Home Service Workers Without Background Checks: A Recipe for Disaster

Nick Fishman

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There’s a certain vulnerability we all feel when letting a stranger into our home, but sometimes you have no choice. If you’re like me, you can barely change a light bulb, so when the wash machine breaks or the air conditioning goes out in the middle of the summer, you’re likely to call a company to come fix it.  And don’t forget things like cable outages and furniture deliveries. Chances are, you aren’t going to have the first clue who these service workers are.  You basically have to trust that the company you hired conducted thorough employment background checks before allowing these people to enter your home.

Unfortunately, as Today Show reporter Jeff Rossen explains in the video above, that doesn’t always happen.  And the results can be devastating as our good friend Lucia Bone (included in Rossen’s story) knows all too well. Her sister, Sue Weaver was brutally raped and murdered by an air conditioner repairman in her Florida home in 2001. The department store that sent the repairman didn’t bother to perform a criminal background check or they would have known that he had an extensive criminal record.

Over the year’s we’ve provided a number of examples of home service workers who either weren’t screened properly or weren’t screening at all. Here’s just a sampling of incidents.

  • Melissa Ketunuti of Philadelphia may have had this concern when she allowed Jason Smith, an exterminator, into her home on January 21st. Ketunuti was found “strangled, bound, and set on fire in her Graduate Hospital-area home.” Smith was a subcontractor for Dave Bilyk Exterminators and told police he booked the call through them.
  • In 1999 in Rhode Island, a 66-year-old grandmother was found beaten to death in the upstairs bathtub of her home. A worker from the company hired to build a first-floor addition was convicted.
  • In 2005 in New York state, a woman was raped and murdered by the worker assigned by a house-painting contractor to power-wash her backyard deck.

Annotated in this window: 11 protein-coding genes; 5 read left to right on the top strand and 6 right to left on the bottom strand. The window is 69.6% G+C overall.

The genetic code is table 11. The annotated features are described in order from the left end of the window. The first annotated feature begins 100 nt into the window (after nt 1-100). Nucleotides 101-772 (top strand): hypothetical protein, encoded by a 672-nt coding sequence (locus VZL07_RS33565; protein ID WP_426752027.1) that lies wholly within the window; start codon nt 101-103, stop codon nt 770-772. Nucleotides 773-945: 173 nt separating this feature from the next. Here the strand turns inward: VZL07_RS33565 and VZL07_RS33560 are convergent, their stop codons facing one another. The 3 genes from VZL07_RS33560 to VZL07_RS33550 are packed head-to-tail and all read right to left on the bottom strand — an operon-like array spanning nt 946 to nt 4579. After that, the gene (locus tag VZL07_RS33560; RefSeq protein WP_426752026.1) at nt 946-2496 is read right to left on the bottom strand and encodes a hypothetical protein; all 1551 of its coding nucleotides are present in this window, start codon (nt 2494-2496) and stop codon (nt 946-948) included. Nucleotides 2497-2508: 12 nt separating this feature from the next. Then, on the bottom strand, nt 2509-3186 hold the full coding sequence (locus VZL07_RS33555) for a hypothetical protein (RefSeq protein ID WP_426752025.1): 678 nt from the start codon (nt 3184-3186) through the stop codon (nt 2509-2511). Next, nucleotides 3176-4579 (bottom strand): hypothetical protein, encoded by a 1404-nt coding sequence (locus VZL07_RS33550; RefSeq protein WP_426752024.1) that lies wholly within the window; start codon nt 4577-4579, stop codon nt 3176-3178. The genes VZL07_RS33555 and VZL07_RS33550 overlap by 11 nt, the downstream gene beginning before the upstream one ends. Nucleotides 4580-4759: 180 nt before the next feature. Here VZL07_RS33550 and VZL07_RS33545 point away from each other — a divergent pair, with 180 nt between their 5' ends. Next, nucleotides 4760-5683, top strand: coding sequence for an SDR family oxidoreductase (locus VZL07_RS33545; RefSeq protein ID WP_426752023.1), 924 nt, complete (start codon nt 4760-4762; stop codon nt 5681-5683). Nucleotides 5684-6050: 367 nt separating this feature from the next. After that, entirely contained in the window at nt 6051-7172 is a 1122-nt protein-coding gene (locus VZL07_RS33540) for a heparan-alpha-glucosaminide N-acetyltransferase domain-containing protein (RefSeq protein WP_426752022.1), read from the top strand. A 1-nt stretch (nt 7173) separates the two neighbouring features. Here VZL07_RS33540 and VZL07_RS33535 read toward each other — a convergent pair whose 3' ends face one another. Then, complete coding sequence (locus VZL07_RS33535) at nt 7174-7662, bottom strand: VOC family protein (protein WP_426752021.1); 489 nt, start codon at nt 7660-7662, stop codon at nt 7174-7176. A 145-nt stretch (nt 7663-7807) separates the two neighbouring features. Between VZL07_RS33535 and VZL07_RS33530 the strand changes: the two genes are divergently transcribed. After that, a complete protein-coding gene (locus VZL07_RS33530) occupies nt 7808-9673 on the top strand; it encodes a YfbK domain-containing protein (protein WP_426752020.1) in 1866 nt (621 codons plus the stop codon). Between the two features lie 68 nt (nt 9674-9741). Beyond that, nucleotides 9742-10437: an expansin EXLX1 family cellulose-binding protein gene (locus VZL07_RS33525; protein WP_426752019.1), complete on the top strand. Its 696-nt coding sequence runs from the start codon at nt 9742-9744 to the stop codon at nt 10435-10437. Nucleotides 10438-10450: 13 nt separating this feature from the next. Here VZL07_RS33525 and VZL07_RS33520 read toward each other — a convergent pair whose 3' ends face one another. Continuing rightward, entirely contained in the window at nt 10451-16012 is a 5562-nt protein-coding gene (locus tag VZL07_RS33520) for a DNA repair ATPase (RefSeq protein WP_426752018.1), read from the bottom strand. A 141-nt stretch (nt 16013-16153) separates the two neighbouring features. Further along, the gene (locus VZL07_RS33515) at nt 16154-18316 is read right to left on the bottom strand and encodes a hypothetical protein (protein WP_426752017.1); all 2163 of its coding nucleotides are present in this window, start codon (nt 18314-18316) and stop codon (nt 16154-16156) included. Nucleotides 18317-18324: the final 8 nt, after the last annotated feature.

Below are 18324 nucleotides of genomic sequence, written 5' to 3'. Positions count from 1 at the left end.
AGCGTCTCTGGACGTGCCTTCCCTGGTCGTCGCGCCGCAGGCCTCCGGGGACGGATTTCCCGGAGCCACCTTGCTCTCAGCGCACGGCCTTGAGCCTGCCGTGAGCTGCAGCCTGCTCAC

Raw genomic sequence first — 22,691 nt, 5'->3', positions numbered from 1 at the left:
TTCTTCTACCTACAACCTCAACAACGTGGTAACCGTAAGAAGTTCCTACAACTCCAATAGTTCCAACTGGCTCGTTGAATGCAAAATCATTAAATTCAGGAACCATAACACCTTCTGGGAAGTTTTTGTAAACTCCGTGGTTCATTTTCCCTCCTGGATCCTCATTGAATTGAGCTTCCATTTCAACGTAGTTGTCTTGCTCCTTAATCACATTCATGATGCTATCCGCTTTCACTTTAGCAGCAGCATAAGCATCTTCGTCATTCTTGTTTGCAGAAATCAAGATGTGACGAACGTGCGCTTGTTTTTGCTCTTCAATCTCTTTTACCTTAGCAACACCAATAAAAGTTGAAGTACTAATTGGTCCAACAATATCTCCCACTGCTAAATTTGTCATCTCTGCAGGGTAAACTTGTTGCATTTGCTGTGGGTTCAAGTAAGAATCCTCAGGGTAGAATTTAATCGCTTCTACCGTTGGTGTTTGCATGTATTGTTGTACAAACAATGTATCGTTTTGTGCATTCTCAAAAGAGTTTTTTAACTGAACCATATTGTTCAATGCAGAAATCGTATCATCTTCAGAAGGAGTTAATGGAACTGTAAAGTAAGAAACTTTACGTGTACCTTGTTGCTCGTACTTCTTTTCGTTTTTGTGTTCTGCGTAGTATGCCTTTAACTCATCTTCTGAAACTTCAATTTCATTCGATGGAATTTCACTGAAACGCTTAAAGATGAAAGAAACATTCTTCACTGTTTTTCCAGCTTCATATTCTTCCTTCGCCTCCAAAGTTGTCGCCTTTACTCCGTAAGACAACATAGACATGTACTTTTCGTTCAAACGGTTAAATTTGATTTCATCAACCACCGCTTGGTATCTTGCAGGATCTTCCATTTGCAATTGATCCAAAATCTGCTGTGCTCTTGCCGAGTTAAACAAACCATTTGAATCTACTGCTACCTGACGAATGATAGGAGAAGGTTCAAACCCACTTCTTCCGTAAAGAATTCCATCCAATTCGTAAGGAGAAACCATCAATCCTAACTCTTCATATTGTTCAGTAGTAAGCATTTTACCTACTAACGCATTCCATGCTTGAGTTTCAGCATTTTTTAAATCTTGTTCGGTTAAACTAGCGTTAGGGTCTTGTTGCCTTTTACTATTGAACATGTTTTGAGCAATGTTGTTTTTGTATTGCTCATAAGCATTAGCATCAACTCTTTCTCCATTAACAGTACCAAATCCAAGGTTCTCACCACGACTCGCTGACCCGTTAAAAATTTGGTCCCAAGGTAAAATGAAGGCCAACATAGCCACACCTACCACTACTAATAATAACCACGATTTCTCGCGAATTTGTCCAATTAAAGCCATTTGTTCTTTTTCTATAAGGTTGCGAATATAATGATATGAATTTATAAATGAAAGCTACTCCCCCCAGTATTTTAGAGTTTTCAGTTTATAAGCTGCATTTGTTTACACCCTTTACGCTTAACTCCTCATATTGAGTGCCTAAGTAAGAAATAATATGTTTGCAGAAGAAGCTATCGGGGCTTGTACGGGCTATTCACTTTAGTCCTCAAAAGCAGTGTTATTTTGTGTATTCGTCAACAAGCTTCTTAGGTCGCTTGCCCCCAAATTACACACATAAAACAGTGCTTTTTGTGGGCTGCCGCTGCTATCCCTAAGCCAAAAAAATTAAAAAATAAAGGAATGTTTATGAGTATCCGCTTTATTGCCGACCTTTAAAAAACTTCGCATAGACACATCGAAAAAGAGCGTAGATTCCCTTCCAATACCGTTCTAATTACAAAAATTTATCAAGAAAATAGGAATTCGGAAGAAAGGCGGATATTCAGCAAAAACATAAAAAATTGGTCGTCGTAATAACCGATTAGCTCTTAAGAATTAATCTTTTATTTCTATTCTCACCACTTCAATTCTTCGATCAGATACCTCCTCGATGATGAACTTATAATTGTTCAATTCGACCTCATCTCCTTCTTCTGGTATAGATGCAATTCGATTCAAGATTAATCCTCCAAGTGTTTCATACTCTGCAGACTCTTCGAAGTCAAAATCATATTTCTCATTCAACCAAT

• In 2006 in Florida, two elderly people were stabbed to death and a third was injured by a lawn-service worker.
  • In 2009 in California, a landscape contractor was charged with murder and attempted murder after attacking a husband and wife, killing the woman and injuring the man.

Of course no industry is immune to incidents like these, but the home service industry in particular needs to be hypersensitive when it comes to employment background checks. They have unsupervised access to customers, to their homes, to their valuables, to their children. They know whether they have a house alarm system. There’s just too much at stake here not to conduct a thorough employment background check. If that doesn’t scare you (and it should), can you imagine the negligent hiring lawsuit that follows?

P.S. You might recall that Lucia Bone made our List of Top 10 Employment Check Advocates. Check it out.








Nick Fishman
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Nick Fishman

Nick Fishman is the co-founder of EmployeeScreenIQ, a leading, global employment background screening provider, and serves as the company’s executive vice president and chief marketing officer. He pioneered the creation of EmployeeScreen University, the #1 educational resource on employment background checks for human resources, security and risk management professionals. A recognized industry expert, Nick is a frequent author, presenter and contributor to the news media. Nick is also a licensed private investigator in the states of Ohio and Texas.
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